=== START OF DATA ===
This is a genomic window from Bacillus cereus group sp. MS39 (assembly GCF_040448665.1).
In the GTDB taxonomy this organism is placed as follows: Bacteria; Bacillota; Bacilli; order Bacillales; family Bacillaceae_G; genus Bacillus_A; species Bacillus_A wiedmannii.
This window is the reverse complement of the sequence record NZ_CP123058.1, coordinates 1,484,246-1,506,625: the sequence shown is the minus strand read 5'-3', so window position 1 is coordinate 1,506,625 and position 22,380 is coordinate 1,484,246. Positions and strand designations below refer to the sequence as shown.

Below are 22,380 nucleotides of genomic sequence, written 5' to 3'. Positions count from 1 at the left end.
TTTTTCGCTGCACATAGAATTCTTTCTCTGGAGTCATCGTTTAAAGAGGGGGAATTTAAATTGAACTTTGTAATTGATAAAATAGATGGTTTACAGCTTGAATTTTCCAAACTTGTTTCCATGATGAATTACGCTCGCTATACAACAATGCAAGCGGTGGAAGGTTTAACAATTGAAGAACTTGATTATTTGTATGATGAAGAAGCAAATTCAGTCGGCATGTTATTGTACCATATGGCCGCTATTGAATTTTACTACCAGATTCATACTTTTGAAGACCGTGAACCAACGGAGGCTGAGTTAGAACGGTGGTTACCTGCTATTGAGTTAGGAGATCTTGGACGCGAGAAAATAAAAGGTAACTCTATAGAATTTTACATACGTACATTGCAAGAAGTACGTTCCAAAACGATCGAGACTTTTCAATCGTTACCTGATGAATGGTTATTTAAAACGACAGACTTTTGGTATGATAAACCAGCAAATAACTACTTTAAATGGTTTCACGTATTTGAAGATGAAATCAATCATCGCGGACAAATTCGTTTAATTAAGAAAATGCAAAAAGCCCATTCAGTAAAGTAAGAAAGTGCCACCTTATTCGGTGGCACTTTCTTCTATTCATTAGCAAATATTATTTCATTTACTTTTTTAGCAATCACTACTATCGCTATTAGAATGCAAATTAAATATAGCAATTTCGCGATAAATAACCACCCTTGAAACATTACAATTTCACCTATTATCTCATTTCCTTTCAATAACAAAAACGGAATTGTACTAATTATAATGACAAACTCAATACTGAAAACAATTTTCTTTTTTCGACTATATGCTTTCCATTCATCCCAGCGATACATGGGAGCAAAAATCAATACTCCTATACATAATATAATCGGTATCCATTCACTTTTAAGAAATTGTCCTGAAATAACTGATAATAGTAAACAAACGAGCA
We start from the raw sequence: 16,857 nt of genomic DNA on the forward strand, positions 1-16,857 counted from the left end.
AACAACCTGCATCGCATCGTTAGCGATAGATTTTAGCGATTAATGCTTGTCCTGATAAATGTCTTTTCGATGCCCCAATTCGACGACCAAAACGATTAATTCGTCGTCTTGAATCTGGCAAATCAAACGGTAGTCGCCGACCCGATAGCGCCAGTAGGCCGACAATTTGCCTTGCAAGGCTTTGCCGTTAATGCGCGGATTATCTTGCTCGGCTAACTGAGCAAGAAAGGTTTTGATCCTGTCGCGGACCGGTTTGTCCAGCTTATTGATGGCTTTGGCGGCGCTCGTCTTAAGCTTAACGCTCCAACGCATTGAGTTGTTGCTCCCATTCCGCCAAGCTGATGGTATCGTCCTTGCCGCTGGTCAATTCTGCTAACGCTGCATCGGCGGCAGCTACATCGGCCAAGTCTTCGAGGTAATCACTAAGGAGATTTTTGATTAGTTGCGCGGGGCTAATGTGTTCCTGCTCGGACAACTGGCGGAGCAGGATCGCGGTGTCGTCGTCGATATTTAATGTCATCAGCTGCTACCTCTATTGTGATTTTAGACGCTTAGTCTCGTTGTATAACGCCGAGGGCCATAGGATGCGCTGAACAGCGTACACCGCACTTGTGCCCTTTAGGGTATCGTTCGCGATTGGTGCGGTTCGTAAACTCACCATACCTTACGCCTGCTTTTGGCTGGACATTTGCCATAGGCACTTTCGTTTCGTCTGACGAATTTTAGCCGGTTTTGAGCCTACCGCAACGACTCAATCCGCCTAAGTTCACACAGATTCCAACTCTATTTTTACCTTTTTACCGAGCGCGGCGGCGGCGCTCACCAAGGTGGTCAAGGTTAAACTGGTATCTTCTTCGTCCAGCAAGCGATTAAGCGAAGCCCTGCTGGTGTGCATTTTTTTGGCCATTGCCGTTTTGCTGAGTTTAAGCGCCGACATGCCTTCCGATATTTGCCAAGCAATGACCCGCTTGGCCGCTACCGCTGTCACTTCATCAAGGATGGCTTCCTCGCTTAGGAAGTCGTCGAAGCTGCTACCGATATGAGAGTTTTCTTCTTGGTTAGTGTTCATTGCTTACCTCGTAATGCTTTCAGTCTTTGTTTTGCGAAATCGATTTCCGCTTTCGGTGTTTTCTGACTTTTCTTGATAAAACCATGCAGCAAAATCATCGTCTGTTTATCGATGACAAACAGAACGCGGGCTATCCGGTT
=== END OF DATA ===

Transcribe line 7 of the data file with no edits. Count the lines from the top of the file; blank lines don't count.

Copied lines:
AACAACCTGCATCGCATCGTTAGCGATAGATTTTAGCGATTAATGCTTGTCCTGATAAATGTCTTTTCGATGCCCCAATTCGACGACCAAAACGATTAATTCGTCGTCTTGAATCTGGCAAATCAAACGGTAGTCGCCGACCCGATAGCGCCAGTAGGCCGACAATTTGCCTTGCAAGGCTTTGCCGTTAATGCGCGGATTATCTTGCTCGGCTAACTGAGCAAGAAAGGTTTTGATCCTGTCGCGGACCGGTTTGTCCAGCTTATTGATGGCTTTGGCGGCGCTCGTCTTAAGCTTAACGCTCCAACGCATTGAGTTGTTGCTCCCATTCCGCCAAGCTGATGGTATCGTCCTTGCCGCTGGTCAATTCTGCTAACGCTGCATCGGCGGCAGCTACATCGGCCAAGTCTTCGAGGTAATCACTAAGGAGATTTTTGATTAGTTGCGCGGGGCTAATGTGTTCCTGCTCGGACAACTGGCGGAGCAGGATCGCGGTGTCGTCGTCGATATTTAATGTCATCAGCTGCTACCTCTATTGTGATTTTAGACGCTTAGTCTCGTTGTATAACGCCGAGGGCCATAGGATGCGCTGAACAGCGTACACCGCACTTGTGCCCTTTAGGGTATCGTTCGCGATTGGTGCGGTTCGTAAACTCACCATACCTTACGCCTGCTTTTGGCTGGACATTTGCCATAGGCACTTTCGTTTCGTCTGACGAATTTTAGCCGGTTTTGAGCCTACCGCAACGACTCAATCCGCCTAAGTTCACACAGATTCCAACTCTATTTTTACCTTTTTACCGAGCGCGGCGGCGGCGCTCACCAAGGTGGTCAAGGTTAAACTGGTATCTTCTTCGTCCAGCAAGCGATTAAGCGAAGCCCTGCTGGTGTGCATTTTTTTGGCCATTGCCGTTTTGCTGAGTTTAAGCGCCGACATGCCTTCCGATATTTGCCAAGCAATGACCCGCTTGGCCGCTACCGCTGTCACTTCATCAAGGATGGCTTCCTCGCTTAGGAAGTCGTCGAAGCTGCTACCGATATGAGAGTTTTCTTCTTGGTTAGTGTTCATTGCTTACCTCGTAATGCTTTCAGTCTTTGTTTTGCGAAATCGATTTCCGCTTTCGGTGTTTTCTGACTTTTCTTGATAAAACCATGCAGCAAAATCATCGTCTGTTTATCGATGACAAACAGAACGCGGGCTATCCGGTT